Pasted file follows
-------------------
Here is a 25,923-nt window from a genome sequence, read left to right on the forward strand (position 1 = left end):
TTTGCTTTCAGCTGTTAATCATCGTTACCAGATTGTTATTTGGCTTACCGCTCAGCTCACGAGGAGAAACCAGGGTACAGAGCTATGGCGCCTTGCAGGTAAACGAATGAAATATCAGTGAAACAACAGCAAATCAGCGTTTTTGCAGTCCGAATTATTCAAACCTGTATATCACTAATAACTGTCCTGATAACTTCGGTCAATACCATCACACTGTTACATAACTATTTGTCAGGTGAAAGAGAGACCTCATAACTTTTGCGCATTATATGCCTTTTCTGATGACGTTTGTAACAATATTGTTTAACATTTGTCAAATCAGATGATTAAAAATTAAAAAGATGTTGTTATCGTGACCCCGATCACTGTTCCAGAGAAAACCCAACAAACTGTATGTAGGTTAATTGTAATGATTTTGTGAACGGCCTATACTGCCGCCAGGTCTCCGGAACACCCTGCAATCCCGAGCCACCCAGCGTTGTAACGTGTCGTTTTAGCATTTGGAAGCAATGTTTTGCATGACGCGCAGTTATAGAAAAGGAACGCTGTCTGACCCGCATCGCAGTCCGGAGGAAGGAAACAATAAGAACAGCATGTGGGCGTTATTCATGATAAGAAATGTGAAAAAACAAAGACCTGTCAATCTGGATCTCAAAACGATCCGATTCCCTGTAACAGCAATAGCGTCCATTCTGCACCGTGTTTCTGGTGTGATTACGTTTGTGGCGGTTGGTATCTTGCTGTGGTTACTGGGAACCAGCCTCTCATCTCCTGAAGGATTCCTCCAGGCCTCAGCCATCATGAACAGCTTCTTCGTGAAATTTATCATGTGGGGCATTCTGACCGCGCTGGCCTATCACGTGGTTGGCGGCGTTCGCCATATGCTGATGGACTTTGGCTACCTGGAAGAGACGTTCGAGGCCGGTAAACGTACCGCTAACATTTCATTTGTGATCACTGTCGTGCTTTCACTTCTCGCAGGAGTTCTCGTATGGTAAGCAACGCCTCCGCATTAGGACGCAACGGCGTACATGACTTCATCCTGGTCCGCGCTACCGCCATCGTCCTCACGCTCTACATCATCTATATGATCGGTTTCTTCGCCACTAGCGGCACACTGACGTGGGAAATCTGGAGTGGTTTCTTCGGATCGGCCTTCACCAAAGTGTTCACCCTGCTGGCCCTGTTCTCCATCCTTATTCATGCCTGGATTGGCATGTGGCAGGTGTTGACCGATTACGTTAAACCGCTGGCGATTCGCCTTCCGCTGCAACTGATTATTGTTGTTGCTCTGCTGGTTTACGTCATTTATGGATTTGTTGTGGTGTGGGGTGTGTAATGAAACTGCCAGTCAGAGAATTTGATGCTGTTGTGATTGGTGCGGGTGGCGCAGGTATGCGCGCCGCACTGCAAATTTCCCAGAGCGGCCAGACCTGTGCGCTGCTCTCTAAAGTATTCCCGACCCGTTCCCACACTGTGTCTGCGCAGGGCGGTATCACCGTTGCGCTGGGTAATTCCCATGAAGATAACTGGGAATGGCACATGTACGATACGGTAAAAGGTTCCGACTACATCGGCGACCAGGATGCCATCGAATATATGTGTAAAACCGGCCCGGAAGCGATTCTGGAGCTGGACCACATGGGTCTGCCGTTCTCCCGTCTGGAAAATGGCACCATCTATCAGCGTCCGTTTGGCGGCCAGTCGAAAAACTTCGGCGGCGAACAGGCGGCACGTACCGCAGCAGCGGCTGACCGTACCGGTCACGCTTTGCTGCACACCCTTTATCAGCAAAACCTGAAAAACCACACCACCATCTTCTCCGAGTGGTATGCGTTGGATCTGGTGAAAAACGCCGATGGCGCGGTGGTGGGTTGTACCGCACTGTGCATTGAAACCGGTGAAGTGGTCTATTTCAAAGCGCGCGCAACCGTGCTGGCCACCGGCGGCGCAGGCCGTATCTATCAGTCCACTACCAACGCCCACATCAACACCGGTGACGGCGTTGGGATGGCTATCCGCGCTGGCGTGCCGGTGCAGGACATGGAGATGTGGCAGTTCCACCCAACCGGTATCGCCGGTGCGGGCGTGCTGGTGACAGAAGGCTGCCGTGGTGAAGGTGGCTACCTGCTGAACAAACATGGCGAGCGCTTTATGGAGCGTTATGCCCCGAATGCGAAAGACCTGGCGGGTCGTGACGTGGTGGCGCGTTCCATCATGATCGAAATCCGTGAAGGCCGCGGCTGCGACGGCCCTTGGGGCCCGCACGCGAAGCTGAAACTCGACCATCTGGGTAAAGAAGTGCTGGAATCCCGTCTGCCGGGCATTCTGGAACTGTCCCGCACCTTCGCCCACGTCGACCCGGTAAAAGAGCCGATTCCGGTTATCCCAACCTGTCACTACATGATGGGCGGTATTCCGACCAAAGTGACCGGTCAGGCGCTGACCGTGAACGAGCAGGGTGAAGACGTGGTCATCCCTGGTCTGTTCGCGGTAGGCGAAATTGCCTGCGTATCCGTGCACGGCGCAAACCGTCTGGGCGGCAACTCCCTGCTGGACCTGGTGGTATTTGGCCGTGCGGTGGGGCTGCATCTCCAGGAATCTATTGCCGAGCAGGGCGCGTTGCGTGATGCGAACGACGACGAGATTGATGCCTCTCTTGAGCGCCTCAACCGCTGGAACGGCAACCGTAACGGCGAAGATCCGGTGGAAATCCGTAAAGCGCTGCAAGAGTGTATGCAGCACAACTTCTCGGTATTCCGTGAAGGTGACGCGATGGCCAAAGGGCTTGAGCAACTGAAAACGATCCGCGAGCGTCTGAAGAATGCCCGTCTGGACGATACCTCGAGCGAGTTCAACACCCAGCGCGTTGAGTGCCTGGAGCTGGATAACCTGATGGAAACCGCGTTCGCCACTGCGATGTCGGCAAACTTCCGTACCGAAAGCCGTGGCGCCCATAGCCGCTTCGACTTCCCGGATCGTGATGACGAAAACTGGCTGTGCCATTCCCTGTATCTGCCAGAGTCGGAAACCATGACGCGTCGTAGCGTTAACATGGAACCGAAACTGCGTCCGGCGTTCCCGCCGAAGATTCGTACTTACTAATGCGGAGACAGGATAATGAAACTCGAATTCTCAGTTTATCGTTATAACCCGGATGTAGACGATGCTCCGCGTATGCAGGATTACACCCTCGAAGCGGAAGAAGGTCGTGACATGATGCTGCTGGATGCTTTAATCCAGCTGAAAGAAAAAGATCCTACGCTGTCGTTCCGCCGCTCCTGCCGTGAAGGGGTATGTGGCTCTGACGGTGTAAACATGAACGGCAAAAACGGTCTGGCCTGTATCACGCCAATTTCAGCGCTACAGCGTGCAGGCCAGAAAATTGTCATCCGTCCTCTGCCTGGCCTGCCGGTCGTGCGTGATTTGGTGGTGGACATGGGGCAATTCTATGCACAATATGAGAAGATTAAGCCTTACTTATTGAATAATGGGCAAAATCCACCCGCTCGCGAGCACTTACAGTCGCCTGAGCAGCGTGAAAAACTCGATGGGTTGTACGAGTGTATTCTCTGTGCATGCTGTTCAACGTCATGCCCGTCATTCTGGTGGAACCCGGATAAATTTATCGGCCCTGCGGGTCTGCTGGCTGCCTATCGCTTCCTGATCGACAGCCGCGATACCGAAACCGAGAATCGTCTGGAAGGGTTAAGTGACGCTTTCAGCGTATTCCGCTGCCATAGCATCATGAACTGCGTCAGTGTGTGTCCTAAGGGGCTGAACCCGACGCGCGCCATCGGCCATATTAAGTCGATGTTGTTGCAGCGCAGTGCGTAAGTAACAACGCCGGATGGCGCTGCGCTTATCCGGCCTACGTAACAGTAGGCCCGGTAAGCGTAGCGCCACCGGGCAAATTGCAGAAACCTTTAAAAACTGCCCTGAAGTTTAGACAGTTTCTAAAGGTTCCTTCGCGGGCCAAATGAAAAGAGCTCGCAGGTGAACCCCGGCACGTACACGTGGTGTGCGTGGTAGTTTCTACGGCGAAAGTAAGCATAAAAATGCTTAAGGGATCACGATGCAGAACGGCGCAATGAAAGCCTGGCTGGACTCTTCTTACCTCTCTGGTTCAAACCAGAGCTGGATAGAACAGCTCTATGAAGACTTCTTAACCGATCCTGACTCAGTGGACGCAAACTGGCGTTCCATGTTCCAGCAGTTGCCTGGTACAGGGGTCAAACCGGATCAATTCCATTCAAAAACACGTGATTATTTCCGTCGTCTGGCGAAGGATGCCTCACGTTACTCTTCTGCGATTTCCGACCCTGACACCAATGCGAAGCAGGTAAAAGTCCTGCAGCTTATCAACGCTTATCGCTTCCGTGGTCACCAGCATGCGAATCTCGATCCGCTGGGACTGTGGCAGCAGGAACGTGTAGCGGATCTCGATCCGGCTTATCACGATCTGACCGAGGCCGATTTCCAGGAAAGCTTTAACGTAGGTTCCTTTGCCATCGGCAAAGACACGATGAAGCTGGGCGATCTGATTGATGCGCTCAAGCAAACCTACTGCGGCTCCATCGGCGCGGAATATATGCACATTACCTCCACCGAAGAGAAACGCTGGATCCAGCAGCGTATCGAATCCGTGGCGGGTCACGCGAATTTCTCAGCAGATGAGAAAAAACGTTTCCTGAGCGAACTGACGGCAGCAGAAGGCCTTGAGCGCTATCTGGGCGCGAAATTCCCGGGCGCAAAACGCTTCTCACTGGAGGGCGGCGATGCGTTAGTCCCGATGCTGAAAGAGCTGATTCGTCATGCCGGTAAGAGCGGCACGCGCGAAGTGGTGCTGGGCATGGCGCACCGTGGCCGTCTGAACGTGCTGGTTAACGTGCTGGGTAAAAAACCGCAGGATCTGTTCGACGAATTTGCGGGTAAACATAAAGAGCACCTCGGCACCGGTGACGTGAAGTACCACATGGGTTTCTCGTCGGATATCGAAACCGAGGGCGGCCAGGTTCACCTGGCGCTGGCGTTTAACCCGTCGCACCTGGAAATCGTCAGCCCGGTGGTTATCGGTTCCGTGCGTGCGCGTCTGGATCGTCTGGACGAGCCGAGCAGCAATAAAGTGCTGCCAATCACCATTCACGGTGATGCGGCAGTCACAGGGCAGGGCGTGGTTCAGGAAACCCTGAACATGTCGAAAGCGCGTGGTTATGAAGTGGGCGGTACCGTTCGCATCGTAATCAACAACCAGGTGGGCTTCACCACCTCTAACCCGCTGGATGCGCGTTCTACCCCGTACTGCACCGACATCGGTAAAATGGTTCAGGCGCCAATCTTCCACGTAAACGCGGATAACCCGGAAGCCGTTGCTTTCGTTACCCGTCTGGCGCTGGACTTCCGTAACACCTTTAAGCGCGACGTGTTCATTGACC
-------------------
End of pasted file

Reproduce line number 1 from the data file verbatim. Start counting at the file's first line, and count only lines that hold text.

Here is a 25,923-nt window from a genome sequence, read left to right on the forward strand (position 1 = left end):